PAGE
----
Although I have not seen any formal announcements by CMS or ONC confirming this, a recent legislative update from the EHRA (the HIMSS EHR vendor association) reported that the proposed rule on Stage 3 is not expected until late 2014. There are many steps and a defined timeline that transpire between the release of a proposed rule and implementation of the final regulations in the field. First, there is a 90-day comment period, during which all stakeholders have the opportunity to express their support and/or concerns about every aspect of the proposed rule. Then, the government needs another 90 days or so to consider each comment and create the final rule, in which it responds to these comments. That takes us to mid-2015. To give the EHR vendors anything short of 18 months to complete product development, test usability, deploy their upgraded software, and train their clients would meet with overwhelming resistance. Implementation of Stage 3 before 2017 would be highly unlikely.
This breathing room is a good thing for physicians. As I have discussed in prior EMR Straight Talk blogs, meaningful use has essentially stifled innovation by driving EHR vendors to focus the lion’s share of their development efforts on government requirements. Now physicians will benefit from the vendors’ ability to deliver the innovative workflow enhancements that providers need, and they will have time to hone their workflows to more efficiently meet the government’s requirements.
The problems associated with templated exam notes have been well documented. From the amount of time it takes to build the notes by entering every piece of data via pointing and clicking, to the sheer length of the output that makes it hard for physicians to find the information they need, to the challenges related to upcoding and cloning (factors that the government is actively investigating), templated notes have been tolerated as a necessary evil associated with EHRs. But there are better ways to capture, exchange, and analyze discrete clinical data with precision, and without adversely affecting physician productivity.
As government programs rapidly evolve, and the number of such programs increases, the need to capture and analyze data will change and grow—think: new stages of meaningful use, PQRS, and the impending switch to ICD-10. An interview with orthopaedic surgeon Scott W. Trenhaile, M.D. in AAOS Now illustrates the increasing template-related burdens associated with ICD-10, just as an example. “We’ve spent a considerable amount of time on templating and are adjusting our templates to address those issues. . . . We’re changing the EMR templates to ensure that ICD-10 issues are covered. Answering certain questions in certain ways opens other templates so we have the information needed for ICD-10 coding.”
Just this past week, the number of anti-template commentaries published in the media has exploded.
- The problem was aptly described as “note bloat” in a recent presentation to attendees of CHIME’s CIO forum, where the problems associated with typical EHR documentation of a patient exam were lamented.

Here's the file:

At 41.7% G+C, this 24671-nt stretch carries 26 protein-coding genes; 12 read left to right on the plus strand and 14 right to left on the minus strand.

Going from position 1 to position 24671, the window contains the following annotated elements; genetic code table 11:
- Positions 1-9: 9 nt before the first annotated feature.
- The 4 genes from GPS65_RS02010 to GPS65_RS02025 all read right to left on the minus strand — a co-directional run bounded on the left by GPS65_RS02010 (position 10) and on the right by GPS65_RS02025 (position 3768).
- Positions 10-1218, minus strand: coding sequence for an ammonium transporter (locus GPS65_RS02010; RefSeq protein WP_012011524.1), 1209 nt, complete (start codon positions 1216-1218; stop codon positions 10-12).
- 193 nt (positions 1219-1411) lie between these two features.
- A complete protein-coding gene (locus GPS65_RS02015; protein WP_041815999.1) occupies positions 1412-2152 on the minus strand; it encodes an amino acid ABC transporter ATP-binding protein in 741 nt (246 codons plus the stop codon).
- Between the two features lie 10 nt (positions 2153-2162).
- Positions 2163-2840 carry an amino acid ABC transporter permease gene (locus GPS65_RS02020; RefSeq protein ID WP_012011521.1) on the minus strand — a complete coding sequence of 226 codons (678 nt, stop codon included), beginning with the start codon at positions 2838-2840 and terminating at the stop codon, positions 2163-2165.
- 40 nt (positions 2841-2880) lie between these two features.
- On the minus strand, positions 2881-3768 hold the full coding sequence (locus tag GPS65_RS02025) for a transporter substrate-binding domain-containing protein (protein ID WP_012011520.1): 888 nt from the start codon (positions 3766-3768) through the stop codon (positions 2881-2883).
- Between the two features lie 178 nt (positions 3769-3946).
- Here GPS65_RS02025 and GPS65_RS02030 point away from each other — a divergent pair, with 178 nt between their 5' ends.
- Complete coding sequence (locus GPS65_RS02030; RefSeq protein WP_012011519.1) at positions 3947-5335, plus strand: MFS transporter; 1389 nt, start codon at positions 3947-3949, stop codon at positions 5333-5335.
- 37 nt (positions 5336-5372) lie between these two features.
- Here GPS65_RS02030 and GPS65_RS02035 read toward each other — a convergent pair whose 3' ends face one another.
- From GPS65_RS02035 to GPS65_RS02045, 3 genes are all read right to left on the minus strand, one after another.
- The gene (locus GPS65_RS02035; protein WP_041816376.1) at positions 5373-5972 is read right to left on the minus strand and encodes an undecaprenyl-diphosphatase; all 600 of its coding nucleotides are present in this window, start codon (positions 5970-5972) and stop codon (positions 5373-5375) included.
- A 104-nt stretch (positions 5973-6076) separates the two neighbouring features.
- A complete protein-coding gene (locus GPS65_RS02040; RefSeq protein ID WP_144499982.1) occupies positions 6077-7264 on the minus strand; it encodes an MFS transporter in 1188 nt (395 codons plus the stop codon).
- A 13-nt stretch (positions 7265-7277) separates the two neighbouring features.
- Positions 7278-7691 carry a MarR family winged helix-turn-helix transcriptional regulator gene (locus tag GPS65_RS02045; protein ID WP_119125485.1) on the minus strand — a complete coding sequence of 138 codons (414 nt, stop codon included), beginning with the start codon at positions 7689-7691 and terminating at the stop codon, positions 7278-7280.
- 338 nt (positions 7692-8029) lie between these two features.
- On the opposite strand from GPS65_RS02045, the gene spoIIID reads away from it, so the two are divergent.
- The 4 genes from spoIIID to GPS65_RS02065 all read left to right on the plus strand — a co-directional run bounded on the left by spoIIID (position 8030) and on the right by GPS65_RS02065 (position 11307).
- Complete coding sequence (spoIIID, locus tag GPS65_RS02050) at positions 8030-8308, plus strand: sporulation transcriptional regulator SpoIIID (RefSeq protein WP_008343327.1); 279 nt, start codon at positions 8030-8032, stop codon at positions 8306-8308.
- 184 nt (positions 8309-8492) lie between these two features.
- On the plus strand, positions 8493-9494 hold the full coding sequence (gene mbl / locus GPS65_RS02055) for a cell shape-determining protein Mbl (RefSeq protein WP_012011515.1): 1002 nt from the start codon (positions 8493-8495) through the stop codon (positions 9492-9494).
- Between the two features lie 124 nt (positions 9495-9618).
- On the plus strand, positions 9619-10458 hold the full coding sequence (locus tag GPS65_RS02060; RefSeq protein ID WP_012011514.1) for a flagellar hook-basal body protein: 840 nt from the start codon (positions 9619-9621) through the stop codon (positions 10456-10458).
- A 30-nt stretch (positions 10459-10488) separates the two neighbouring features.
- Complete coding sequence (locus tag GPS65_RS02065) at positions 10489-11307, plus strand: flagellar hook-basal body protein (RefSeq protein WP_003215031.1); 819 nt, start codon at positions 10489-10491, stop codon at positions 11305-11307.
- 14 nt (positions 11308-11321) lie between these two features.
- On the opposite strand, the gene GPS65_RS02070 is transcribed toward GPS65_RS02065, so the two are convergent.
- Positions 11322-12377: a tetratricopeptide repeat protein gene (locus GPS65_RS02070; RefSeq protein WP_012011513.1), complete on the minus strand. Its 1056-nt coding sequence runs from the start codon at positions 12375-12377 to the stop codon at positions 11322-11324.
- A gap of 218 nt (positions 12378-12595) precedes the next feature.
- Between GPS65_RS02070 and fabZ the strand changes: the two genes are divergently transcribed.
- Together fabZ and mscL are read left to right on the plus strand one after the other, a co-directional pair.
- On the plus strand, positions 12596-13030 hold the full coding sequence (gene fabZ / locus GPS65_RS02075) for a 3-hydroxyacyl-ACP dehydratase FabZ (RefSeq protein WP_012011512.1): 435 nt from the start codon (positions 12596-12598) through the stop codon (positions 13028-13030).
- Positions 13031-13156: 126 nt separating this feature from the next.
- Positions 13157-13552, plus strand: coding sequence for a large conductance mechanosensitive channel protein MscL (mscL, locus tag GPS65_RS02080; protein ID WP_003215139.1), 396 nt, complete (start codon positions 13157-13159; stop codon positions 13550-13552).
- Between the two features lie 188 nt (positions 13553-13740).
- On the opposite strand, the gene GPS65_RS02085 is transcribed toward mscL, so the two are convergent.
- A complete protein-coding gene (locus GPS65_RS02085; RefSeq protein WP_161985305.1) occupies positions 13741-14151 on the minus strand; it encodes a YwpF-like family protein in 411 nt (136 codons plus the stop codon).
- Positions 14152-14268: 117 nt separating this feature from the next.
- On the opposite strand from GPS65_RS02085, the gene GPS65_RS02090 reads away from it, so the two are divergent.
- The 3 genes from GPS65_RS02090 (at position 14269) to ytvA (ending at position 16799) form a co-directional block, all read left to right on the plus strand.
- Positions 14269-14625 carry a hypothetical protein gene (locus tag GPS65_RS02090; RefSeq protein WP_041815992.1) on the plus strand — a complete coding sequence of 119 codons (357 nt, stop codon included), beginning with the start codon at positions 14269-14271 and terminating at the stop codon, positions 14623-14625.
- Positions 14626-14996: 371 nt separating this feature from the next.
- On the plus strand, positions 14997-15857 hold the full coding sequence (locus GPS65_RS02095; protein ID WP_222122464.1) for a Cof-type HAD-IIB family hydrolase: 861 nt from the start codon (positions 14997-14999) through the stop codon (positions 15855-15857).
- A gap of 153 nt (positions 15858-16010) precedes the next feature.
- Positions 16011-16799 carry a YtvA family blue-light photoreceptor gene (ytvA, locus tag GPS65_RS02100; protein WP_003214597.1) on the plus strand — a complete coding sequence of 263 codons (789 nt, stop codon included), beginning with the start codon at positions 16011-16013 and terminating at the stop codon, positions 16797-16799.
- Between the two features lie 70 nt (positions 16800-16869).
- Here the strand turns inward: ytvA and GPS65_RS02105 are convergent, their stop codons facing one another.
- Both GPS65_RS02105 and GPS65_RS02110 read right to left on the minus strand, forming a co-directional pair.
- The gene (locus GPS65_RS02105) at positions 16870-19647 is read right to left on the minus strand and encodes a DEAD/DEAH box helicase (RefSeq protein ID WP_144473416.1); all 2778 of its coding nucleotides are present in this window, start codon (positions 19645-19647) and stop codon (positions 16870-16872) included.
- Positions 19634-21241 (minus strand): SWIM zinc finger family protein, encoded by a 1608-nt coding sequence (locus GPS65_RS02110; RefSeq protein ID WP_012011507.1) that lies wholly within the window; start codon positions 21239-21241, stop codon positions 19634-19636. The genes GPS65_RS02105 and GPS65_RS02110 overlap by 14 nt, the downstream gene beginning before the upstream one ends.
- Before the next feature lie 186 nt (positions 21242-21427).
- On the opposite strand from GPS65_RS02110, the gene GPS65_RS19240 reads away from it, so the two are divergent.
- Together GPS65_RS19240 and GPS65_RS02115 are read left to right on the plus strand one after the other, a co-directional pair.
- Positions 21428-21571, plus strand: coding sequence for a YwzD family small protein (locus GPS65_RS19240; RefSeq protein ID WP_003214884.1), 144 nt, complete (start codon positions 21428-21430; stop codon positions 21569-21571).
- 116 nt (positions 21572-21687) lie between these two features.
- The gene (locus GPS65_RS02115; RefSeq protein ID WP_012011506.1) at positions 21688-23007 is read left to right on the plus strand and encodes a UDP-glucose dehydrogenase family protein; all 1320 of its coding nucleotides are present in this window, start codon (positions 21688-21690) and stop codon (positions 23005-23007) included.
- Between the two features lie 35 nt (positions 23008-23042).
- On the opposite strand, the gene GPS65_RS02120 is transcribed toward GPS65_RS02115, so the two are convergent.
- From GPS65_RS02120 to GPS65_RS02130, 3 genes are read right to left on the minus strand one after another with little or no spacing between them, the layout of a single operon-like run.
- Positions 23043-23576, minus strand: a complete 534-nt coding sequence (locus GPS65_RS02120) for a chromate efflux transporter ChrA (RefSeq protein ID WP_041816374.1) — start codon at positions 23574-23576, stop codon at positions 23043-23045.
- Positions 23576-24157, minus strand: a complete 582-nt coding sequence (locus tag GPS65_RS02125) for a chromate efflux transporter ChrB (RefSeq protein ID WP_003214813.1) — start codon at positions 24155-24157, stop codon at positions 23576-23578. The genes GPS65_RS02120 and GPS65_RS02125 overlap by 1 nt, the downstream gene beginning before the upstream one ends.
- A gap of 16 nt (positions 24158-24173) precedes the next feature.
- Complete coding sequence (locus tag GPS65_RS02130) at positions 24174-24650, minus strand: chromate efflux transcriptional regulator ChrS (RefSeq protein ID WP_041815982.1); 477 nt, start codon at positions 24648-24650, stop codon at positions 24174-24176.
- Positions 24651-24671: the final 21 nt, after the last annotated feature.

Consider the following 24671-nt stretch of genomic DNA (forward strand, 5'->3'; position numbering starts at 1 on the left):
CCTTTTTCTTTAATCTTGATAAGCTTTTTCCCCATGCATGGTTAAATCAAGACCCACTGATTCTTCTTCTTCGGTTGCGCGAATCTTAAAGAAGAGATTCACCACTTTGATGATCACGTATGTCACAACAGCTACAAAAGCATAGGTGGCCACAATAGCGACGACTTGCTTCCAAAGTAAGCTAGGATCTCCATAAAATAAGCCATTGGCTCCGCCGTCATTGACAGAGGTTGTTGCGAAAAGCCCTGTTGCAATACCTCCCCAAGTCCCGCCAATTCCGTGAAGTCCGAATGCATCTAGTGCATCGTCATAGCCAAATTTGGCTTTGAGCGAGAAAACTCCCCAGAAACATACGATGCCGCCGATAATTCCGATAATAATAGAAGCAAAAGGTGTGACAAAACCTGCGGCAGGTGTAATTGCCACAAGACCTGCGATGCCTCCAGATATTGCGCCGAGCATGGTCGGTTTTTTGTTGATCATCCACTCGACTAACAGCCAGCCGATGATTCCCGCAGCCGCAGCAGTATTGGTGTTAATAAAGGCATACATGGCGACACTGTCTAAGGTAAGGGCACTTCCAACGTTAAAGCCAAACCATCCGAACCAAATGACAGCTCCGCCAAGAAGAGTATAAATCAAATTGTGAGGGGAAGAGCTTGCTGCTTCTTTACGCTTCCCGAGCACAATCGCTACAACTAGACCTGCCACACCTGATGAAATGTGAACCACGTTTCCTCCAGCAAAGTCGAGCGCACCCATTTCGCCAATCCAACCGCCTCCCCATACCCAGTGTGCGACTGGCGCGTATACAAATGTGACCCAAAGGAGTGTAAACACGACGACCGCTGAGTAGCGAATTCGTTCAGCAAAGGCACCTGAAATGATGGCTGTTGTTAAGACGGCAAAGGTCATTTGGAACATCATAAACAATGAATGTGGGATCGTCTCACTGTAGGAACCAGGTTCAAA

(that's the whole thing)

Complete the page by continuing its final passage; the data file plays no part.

- A recent survey conducted by the American Medical Association and reported by the RAND Corporation cited the prominent concern among physicians that EHR technology “requires physicians to spend too much time performing clerical work and degrades the accuracy of medical records by encouraging template-generated notes.”
- Bill Cayley, Jr., M.D., a family-medicine physician, blogged, “With the increasing use of electronic medical records (EMRs) and their ever-so-helpful templates, smart sets, and forms for capturing information needed to support billing and guide protocols, I fear we are losing the narrative forest for the well-documented trees.” He goes on to say, “Far too often, doctors are being forced to re-gather the entire history with the patient themselves, because prior documentation fails to provide the nuance needed to understand what happened during the last visit.”
If physicians are struggling with templated notes now, their problems are bound to be exacerbated as EHRs layer more and more levels of complexity onto already bloated platforms to try to keep up with the government’s voracious appetite for data.
Physicians need nimble and flexible data platforms to support the data-capture needed to identify and reward quality of care while maintaining physician productivity. The metastasizing complexity of the templated exam note can only lead to its demise.
I was glad to see that CMS was concerned enough about the 17% meaningful use dropout rate to do some research into this rather alarming statistic. Some of what they discovered lends credence to the arguments put forth in the large—and growing—number of recent letters from stakeholder organizations suggesting that the meaningful use train is simply moving too fast.
In a recent presentation, CMS accounted for half of the non-returning providers as follows: 5% retired, 17% switched to a practice without an EHR, and 28% claimed to have simply forgotten or missed the deadline to attest.
The remaining 50% of the non-returners cited a number of reasons—some identifying more than one—that are quite revealing and can only lead to future falloffs in participation. The reasons given are presented in the CMS chart below:
What more evidence do we need that physicians simply find meaningful use too complex, too time-consuming, and too costly? And that is only their assessment of Stage 1. Many of the non-returners were unable to meet one or more Stage 1 objectives, yet many Stage 2 measures will be considerably more challenging—for reasons other than increased thresholds. The Stage 1 menu measures that had the highest exclusion or deferral rates—i.e., the measures that most physicians did not select because they considered them to be most difficult—become required core measures in Stage 2. Compounding that challenge is the addition of totally new measures related to interoperability and patient engagement, all of which will require completely new workflows, staff training, and massive patient-education efforts.
Given the experience to date, the associated explanations provided by physicians, and the volume and passion of the requests pleading for some relief—from the burden of the requirements and from the impending penalties—some flexibility is clearly called for. How about at least backing off from the all-or-nothing requirement? Doesn’t it make sense for the long-term success of the EHR Incentive Program to offer physicians some flexibility at this critical juncture?